November 1, 2006
WHAT USE TRAINS THAT RUN ON TIME IF THEY GO NOWHERE?:
What If the Bums Are Us? (ROBERT SAMUELSON, November 1, 2006, The Washington Post)
"Public opinion stands out, in the United States, as the great source of power, the master of servants who tremble before it."
â€” James Bryce, "The American Commonwealth," 1888
The problem of American democracy is (of course) democracy. We are on the cusp of an election that commentators have already imbued with vast significance if Democrats recapture part or all of Congress â€” or if they don't. But here's something that no one's saying: Regardless of who wins, it won't make much difference for many pressing problems. We won't have a major new budget policy, energy policy, or immigration policy. The election might not even much affect the Iraq war.
In many ways, the election doesn't matter. We could blame the prospect of divided government or a bipartisan leadership vacuum; both might promote paralysis. But the deeper cause is public opinion. As Bryce saw, our politicians are slaves to public opinion. Superficially, this should be reassuring. Democracy is working because public attitudes remain the dominant influence â€” not "big money" or "special interests."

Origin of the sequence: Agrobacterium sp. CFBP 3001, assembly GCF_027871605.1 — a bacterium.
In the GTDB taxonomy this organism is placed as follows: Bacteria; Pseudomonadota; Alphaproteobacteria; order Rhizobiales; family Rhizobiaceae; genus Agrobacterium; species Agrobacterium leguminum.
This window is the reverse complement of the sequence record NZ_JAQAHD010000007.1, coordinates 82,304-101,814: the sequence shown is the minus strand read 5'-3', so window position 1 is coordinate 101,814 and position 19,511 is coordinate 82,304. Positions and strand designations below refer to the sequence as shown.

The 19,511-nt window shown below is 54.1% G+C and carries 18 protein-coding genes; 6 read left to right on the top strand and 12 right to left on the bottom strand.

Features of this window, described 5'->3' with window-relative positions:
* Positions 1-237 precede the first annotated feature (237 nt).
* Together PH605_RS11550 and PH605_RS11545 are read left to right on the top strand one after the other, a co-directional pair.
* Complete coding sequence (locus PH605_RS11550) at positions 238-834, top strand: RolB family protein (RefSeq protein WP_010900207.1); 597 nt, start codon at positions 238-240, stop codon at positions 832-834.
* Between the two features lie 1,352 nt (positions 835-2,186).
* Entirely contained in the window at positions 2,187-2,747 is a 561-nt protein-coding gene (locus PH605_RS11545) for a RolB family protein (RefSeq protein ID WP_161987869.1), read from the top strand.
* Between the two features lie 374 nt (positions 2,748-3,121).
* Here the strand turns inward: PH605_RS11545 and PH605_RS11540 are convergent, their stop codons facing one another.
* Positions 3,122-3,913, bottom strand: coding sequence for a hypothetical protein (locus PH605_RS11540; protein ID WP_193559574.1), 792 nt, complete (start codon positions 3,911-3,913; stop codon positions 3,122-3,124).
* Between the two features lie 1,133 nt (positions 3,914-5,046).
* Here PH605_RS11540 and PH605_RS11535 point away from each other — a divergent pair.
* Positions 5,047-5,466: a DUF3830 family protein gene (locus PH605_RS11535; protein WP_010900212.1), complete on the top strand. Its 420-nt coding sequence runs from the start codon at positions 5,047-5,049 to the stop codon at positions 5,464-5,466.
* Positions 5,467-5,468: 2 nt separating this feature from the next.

But it is not reassuring. The trouble is that public opinion is often ignorant, confused, and contradictory; and so the policies it produces are often ignorant, confused, and contradictory â€” which means they're ineffective.
American democracy may not be the most efficient market, but as Mr. Samuelson's own formulation demonstrates, is a market. Odd for an economist in the 21st Century to be anti-market. If we simply assume that the federal government gives us pretty nearly that government which most of us want and we look at the complete global dominance by America virtually since its inception, it becomes pretty hard to argue that the system isn't effective, however messy it may be. After all, undemocratic governments are effective for precisely the same reasons that they head off in disastrous directions. Posted by Orrin Judd at November 1, 2006 8:15 AM